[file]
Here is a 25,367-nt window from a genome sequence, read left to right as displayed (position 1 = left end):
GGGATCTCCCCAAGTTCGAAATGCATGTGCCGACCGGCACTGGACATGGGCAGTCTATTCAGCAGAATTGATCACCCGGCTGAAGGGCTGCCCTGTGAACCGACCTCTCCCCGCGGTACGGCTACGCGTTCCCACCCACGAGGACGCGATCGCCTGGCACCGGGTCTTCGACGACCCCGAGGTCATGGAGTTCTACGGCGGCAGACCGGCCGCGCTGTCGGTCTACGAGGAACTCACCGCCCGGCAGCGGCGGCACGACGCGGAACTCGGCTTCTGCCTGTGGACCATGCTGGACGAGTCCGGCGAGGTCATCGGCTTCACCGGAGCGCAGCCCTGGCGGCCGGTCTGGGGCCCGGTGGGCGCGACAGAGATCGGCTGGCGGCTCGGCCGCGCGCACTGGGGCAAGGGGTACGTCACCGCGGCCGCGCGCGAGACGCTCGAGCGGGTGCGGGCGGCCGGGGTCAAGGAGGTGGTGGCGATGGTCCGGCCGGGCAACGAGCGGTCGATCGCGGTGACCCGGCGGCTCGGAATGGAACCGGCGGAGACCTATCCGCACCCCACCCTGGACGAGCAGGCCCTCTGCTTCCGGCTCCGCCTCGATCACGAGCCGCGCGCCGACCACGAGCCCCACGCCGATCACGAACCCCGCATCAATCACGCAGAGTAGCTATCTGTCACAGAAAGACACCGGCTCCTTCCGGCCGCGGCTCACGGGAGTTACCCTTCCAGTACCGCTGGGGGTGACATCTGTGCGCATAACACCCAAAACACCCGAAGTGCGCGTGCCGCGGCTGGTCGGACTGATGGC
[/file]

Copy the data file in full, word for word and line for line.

Here is a 25,367-nt window from a genome sequence, read left to right as displayed (position 1 = left end):
GGGATCTCCCCAAGTTCGAAATGCATGTGCCGACCGGCACTGGACATGGGCAGTCTATTCAGCAGAATTGATCACCCGGCTGAAGGGCTGCCCTGTGAACCGACCTCTCCCCGCGGTACGGCTACGCGTTCCCACCCACGAGGACGCGATCGCCTGGCACCGGGTCTTCGACGACCCCGAGGTCATGGAGTTCTACGGCGGCAGACCGGCCGCGCTGTCGGTCTACGAGGAACTCACCGCCCGGCAGCGGCGGCACGACGCGGAACTCGGCTTCTGCCTGTGGACCATGCTGGACGAGTCCGGCGAGGTCATCGGCTTCACCGGAGCGCAGCCCTGGCGGCCGGTCTGGGGCCCGGTGGGCGCGACAGAGATCGGCTGGCGGCTCGGCCGCGCGCACTGGGGCAAGGGGTACGTCACCGCGGCCGCGCGCGAGACGCTCGAGCGGGTGCGGGCGGCCGGGGTCAAGGAGGTGGTGGCGATGGTCCGGCCGGGCAACGAGCGGTCGATCGCGGTGACCCGGCGGCTCGGAATGGAACCGGCGGAGACCTATCCGCACCCCACCCTGGACGAGCAGGCCCTCTGCTTCCGGCTCCGCCTCGATCACGAGCCGCGCGCCGACCACGAGCCCCACGCCGATCACGAACCCCGCATCAATCACGCAGAGTAGCTATCTGTCACAGAAAGACACCGGCTCCTTCCGGCCGCGGCTCACGGGAGTTACCCTTCCAGTACCGCTGGGGGTGACATCTGTGCGCATAACACCCAAAACACCCGAAGTGCGCGTGCCGCGGCTGGTCGGACTGATGGC